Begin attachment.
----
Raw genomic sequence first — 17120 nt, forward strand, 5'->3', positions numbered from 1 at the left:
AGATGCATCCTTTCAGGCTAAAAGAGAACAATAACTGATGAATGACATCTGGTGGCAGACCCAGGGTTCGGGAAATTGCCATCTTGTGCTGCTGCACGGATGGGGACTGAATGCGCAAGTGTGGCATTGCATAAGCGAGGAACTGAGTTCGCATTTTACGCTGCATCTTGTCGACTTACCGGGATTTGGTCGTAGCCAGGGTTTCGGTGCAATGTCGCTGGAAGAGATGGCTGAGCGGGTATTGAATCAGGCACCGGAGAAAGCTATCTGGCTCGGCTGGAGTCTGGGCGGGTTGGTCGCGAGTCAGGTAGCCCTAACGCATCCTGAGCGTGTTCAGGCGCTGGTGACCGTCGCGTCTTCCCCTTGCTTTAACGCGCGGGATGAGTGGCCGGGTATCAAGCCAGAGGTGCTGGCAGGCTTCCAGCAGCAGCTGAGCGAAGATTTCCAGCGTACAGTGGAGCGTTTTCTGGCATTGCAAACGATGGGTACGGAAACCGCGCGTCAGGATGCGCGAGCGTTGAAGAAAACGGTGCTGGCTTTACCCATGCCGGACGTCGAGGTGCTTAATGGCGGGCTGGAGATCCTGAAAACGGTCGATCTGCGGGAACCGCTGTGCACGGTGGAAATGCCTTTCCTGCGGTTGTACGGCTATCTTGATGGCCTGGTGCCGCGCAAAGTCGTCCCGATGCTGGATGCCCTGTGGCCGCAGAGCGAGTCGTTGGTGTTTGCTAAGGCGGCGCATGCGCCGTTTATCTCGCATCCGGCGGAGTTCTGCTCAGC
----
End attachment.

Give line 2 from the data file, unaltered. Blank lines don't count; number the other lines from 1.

AGATGCATCCTTTCAGGCTAAAAGAGAACAATAACTGATGAATGACATCTGGTGGCAGACCCAGGGTTCGGGAAATTGCCATCTTGTGCTGCTGCACGGATGGGGACTGAATGCGCAAGTGTGGCATTGCATAAGCGAGGAACTGAGTTCGCATTTTACGCTGCATCTTGTCGACTTACCGGGATTTGGTCGTAGCCAGGGTTTCGGTGCAATGTCGCTGGAAGAGATGGCTGAGCGGGTATTGAATCAGGCACCGGAGAAAGCTATCTGGCTCGGCTGGAGTCTGGGCGGGTTGGTCGCGAGTCAGGTAGCCCTAACGCATCCTGAGCGTGTTCAGGCGCTGGTGACCGTCGCGTCTTCCCCTTGCTTTAACGCGCGGGATGAGTGGCCGGGTATCAAGCCAGAGGTGCTGGCAGGCTTCCAGCAGCAGCTGAGCGAAGATTTCCAGCGTACAGTGGAGCGTTTTCTGGCATTGCAAACGATGGGTACGGAAACCGCGCGTCAGGATGCGCGAGCGTTGAAGAAAACGGTGCTGGCTTTACCCATGCCGGACGTCGAGGTGCTTAATGGCGGGCTGGAGATCCTGAAAACGGTCGATCTGCGGGAACCGCTGTGCACGGTGGAAATGCCTTTCCTGCGGTTGTACGGCTATCTTGATGGCCTGGTGCCGCGCAAAGTCGTCCCGATGCTGGATGCCCTGTGGCCGCAGAGCGAGTCGTTGGTGTTTGCTAAGGCGGCGCATGCGCCGTTTATCTCGCATCCGGCGGAGTTCTGCTCAGC